# [XeTeX] Mixed Roman and Indian alphabets for Sanskrit

Dominik Wujastyk wujastyk at gmail.com
Fri Feb 17 15:09:12 CET 2017

```I'm not sure what more to say, Phil.  My comments arise out of my
orientation to end-users (including myself), not the internals of the OT
language or the "you can do anything" strengths of TeX.  I'm interested in
transparent terminology that makes it obvious to a user, for example, which
hyphenation table is active at any particular moment in a document.

The fact that Script=Gujarati means slightly different things in different
macros, for example, as Ulrika pointed out, is extremely unhelpful to
serious authors who aren't TeX hackers.

Best,
Dominik

​
--
​,​

Singhmar Chair in Classical Indian Society and Polity
​,​

Department of History and Classics <http://historyandclassics.ualberta.ca/>
​,​
​.​

South Asia at the U of A:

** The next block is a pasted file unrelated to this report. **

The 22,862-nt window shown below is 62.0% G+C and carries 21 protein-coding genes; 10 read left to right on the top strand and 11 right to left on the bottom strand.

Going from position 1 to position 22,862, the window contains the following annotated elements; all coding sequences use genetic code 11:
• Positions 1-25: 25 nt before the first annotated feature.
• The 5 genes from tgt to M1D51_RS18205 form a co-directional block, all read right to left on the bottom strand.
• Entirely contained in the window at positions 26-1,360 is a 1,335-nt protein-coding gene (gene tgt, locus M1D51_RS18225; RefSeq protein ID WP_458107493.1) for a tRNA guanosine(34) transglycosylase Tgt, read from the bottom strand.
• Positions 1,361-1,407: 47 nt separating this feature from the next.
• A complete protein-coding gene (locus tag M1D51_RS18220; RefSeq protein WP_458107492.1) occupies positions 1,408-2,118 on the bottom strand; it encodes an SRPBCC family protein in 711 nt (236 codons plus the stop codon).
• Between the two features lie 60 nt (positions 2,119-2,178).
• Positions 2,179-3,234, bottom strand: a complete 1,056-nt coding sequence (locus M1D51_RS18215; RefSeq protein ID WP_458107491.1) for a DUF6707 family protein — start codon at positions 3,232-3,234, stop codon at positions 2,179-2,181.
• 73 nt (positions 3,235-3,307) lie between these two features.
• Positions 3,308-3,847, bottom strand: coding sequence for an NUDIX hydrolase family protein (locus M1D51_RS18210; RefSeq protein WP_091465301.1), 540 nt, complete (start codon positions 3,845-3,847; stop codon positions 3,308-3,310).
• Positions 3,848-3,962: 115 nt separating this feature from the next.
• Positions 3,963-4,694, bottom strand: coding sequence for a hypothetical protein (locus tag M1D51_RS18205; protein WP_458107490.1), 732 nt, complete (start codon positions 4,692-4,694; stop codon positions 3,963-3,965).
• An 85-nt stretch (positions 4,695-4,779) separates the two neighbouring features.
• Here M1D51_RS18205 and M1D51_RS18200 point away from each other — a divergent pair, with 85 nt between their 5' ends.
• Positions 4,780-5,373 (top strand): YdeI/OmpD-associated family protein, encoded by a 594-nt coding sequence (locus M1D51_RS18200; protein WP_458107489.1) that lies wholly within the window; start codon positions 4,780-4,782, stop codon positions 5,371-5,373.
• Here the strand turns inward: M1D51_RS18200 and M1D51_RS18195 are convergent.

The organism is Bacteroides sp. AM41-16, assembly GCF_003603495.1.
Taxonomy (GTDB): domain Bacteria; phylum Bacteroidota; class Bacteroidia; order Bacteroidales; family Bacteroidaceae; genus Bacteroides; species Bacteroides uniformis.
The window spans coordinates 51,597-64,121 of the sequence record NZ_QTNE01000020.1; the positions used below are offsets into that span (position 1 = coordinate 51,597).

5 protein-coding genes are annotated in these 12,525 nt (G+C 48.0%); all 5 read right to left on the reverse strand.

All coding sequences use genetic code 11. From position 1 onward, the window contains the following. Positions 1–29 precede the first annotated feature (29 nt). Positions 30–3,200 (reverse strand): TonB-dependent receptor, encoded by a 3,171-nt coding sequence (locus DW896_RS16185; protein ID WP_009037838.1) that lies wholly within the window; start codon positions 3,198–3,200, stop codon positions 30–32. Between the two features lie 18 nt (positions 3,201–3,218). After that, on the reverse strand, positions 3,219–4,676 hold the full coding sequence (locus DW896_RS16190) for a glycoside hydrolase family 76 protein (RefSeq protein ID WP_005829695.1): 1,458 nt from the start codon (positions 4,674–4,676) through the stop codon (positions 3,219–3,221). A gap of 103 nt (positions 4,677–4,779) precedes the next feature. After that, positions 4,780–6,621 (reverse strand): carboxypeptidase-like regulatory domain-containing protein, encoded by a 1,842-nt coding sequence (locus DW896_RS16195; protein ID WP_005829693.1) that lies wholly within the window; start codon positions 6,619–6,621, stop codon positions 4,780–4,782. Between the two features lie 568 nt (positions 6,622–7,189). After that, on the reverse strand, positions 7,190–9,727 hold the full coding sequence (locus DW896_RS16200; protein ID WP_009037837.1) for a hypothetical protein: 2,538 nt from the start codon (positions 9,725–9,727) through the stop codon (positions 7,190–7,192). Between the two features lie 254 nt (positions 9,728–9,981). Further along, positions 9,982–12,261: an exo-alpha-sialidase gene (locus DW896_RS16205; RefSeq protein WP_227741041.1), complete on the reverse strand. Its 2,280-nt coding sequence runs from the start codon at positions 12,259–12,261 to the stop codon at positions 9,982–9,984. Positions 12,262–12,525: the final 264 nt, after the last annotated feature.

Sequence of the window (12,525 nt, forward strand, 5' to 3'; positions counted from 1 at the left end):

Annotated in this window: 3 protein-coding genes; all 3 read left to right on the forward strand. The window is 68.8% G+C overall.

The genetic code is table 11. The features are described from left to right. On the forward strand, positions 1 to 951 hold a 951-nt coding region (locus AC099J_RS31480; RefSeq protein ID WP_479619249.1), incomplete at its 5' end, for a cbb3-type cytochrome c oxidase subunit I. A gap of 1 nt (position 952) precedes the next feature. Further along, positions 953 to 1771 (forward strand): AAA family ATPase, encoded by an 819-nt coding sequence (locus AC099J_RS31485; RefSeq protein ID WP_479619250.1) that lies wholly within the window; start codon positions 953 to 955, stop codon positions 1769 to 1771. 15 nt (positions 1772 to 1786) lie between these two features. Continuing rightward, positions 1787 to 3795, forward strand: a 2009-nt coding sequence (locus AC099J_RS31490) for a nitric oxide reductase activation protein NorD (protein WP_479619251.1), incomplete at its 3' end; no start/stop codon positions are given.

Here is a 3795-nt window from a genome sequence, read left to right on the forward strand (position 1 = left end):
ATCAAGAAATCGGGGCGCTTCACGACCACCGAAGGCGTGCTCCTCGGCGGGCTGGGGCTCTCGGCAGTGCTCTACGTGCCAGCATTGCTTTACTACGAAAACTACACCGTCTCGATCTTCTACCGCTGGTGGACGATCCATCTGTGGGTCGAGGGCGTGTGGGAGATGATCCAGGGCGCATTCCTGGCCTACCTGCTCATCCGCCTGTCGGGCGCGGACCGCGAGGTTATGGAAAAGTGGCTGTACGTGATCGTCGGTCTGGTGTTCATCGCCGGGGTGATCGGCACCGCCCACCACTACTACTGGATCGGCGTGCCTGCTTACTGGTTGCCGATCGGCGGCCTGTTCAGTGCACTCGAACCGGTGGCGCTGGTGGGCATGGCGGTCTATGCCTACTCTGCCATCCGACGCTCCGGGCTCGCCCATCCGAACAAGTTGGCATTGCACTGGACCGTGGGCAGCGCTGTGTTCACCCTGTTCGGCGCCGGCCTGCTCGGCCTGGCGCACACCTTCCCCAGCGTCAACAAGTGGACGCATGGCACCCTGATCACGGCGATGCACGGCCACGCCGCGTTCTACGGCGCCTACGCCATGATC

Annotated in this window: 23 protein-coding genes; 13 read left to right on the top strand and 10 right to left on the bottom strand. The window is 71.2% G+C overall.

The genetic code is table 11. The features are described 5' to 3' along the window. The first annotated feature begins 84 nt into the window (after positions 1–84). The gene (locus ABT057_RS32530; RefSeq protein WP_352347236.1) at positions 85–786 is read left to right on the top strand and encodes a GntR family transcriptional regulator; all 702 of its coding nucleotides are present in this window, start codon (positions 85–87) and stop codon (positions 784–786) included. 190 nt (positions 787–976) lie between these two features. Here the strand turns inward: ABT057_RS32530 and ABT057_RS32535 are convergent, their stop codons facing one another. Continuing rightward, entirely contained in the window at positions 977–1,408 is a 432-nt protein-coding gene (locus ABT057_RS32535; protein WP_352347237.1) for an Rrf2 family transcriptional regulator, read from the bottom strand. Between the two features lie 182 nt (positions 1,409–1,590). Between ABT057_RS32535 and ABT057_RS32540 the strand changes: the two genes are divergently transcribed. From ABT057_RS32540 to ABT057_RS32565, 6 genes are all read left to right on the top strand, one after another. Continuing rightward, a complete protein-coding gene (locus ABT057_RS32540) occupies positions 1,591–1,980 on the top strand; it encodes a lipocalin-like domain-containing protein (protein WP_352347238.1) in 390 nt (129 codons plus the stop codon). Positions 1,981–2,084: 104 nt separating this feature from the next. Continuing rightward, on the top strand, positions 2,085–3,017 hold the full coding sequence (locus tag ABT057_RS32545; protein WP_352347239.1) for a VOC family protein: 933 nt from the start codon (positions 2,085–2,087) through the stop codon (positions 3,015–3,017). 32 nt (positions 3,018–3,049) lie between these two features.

​sas.ualberta.ca​
​​

On 16 February 2017 at 10:57, Philip Taylor <P.Taylor at rhul.ac.uk> wrote:

>
>
> Dominik Wujastyk wrote:
>
> Yes, and it's this very assumption that is unhelpful, Phil, and leads to
> confusion.
>
> Now /I/ am confused (a not-uncommon state as my 70th birthday approaches
> with ever-increasing speed).  Are you saying (a) that my assumption is a
> common assumption, but is wrong (in which case, what /does/ Polyglossia
> mean by "\sanskritfont); or (b) that my assumption is correct (and if so,
> in what way is it  unhelpful ?).  I understand that one may wish to set
> Sanskrit in a number of fonts within a single text, but TeX is a dynamic
> language and one can (surely) re-define "\sanskritfont" just as often as
> one chooses, can one not ?  In my own work, I routinely re-define (e.g.,)
> "\romanfont", "\italicfont" and so on any number of times, to reflect what
> the intended expansion of those control sequences are at any particular
> point in the document.
>
> More importantly (IMHO) do you agree that the terminology originates not
> within Polyglossia but within the Opentype specification, in which case
> (just as with Unicode) we must surely learn to live with it rather than
> rail against its deficiencies.
>
> Also, it's common for academics to use multiple scripts for Sanskrit
> within a single document (typically Devanagari and Latin transliteration).
>
> I /think/ that this is covered by what I wrote above, but if I am wrong,